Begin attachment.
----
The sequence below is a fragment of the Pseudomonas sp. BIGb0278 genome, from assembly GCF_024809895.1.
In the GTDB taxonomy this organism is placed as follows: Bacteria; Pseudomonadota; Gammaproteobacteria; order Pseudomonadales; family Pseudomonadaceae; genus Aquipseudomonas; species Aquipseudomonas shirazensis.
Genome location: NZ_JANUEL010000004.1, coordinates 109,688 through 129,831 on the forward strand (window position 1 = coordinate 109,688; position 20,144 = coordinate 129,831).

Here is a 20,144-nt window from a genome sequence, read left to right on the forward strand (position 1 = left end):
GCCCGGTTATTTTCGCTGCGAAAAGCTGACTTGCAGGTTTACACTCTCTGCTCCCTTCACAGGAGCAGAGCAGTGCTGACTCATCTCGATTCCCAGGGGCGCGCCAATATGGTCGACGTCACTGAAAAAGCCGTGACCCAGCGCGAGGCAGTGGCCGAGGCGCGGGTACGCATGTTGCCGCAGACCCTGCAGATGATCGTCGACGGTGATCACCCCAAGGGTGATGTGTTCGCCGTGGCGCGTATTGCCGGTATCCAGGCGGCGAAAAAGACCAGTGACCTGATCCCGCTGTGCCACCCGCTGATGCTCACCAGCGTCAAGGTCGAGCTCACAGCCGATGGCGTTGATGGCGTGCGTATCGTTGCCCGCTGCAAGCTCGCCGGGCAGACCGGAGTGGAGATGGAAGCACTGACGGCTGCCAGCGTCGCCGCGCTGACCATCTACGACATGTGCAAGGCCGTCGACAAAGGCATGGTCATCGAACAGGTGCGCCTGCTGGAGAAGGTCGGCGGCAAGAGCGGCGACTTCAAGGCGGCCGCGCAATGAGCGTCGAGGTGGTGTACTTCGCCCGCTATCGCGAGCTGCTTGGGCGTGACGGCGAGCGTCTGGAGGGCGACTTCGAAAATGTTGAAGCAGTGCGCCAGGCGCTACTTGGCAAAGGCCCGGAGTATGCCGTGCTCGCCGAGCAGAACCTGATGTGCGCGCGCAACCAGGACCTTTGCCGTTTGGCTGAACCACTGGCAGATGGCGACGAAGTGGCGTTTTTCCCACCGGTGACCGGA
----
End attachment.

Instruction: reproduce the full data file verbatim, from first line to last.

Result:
The sequence below is a fragment of the Pseudomonas sp. BIGb0278 genome, from assembly GCF_024809895.1.
In the GTDB taxonomy this organism is placed as follows: Bacteria; Pseudomonadota; Gammaproteobacteria; order Pseudomonadales; family Pseudomonadaceae; genus Aquipseudomonas; species Aquipseudomonas shirazensis.
Genome location: NZ_JANUEL010000004.1, coordinates 109,688 through 129,831 on the forward strand (window position 1 = coordinate 109,688; position 20,144 = coordinate 129,831).

Here is a 20,144-nt window from a genome sequence, read left to right on the forward strand (position 1 = left end):
GCCCGGTTATTTTCGCTGCGAAAAGCTGACTTGCAGGTTTACACTCTCTGCTCCCTTCACAGGAGCAGAGCAGTGCTGACTCATCTCGATTCCCAGGGGCGCGCCAATATGGTCGACGTCACTGAAAAAGCCGTGACCCAGCGCGAGGCAGTGGCCGAGGCGCGGGTACGCATGTTGCCGCAGACCCTGCAGATGATCGTCGACGGTGATCACCCCAAGGGTGATGTGTTCGCCGTGGCGCGTATTGCCGGTATCCAGGCGGCGAAAAAGACCAGTGACCTGATCCCGCTGTGCCACCCGCTGATGCTCACCAGCGTCAAGGTCGAGCTCACAGCCGATGGCGTTGATGGCGTGCGTATCGTTGCCCGCTGCAAGCTCGCCGGGCAGACCGGAGTGGAGATGGAAGCACTGACGGCTGCCAGCGTCGCCGCGCTGACCATCTACGACATGTGCAAGGCCGTCGACAAAGGCATGGTCATCGAACAGGTGCGCCTGCTGGAGAAGGTCGGCGGCAAGAGCGGCGACTTCAAGGCGGCCGCGCAATGAGCGTCGAGGTGGTGTACTTCGCCCGCTATCGCGAGCTGCTTGGGCGTGACGGCGAGCGTCTGGAGGGCGACTTCGAAAATGTTGAAGCAGTGCGCCAGGCGCTACTTGGCAAAGGCCCGGAGTATGCCGTGCTCGCCGAGCAGAACCTGATGTGCGCGCGCAACCAGGACCTTTGCCGTTTGGCTGAACCACTGGCAGATGGCGACGAAGTGGCGTTTTTCCCACCGGTGACCGGA